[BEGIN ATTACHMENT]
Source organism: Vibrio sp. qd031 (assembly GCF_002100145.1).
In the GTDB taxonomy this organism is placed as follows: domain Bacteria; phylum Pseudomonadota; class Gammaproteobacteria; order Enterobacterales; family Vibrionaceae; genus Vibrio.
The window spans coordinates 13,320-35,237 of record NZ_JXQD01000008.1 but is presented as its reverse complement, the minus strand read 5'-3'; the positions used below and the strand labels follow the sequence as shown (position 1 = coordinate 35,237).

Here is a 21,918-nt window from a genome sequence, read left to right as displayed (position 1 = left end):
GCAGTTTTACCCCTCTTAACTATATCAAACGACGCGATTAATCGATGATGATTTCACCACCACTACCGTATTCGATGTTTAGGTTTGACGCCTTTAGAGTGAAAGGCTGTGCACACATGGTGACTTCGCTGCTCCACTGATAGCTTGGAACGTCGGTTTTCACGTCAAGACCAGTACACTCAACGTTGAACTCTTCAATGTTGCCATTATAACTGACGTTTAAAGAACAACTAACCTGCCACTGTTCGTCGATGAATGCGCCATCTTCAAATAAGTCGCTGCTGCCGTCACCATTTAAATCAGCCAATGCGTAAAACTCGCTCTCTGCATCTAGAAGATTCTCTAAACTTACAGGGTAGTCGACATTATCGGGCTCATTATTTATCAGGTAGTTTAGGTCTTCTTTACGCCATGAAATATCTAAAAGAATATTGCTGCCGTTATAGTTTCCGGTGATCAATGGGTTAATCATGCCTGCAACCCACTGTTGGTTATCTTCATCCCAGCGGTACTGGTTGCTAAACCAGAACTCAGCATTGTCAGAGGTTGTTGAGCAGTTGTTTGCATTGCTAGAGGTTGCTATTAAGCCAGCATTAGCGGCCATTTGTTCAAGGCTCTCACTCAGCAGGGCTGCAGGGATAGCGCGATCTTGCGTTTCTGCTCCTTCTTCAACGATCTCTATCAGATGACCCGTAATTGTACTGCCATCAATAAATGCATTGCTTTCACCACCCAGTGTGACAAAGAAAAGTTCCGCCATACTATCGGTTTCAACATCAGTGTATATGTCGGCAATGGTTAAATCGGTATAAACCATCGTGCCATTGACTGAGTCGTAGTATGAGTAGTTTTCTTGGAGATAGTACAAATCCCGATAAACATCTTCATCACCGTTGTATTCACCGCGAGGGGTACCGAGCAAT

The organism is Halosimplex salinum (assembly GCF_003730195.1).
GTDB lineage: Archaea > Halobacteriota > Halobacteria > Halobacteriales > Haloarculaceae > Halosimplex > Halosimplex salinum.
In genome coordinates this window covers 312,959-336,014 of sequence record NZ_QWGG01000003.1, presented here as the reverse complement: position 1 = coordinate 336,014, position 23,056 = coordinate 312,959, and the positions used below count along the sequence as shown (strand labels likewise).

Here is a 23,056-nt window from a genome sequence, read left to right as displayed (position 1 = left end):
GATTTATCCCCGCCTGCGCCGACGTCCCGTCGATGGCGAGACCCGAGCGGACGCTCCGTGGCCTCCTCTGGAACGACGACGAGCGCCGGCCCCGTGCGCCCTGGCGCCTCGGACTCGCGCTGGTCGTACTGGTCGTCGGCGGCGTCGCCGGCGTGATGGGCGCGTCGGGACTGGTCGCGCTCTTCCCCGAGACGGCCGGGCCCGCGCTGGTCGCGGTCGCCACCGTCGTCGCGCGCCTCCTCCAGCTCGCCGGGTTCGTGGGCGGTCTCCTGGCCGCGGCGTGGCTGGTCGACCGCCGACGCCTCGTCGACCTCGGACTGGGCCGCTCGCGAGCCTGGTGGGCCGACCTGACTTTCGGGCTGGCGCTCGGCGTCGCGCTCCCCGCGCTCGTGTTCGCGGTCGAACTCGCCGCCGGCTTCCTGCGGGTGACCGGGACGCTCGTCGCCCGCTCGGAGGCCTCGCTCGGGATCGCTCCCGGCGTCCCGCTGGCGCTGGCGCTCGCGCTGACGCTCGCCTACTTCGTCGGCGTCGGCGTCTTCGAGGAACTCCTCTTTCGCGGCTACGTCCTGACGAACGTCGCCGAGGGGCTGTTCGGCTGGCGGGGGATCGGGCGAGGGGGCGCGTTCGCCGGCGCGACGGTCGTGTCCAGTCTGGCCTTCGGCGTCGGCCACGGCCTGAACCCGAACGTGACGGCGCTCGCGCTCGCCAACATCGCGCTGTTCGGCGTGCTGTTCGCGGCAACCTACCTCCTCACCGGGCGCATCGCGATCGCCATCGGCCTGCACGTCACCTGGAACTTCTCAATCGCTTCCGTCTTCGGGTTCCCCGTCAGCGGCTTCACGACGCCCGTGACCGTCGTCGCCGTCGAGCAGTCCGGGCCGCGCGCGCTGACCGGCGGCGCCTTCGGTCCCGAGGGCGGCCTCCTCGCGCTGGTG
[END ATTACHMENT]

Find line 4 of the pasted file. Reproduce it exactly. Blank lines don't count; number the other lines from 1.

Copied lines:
Here is a 21,918-nt window from a genome sequence, read left to right as displayed (position 1 = left end):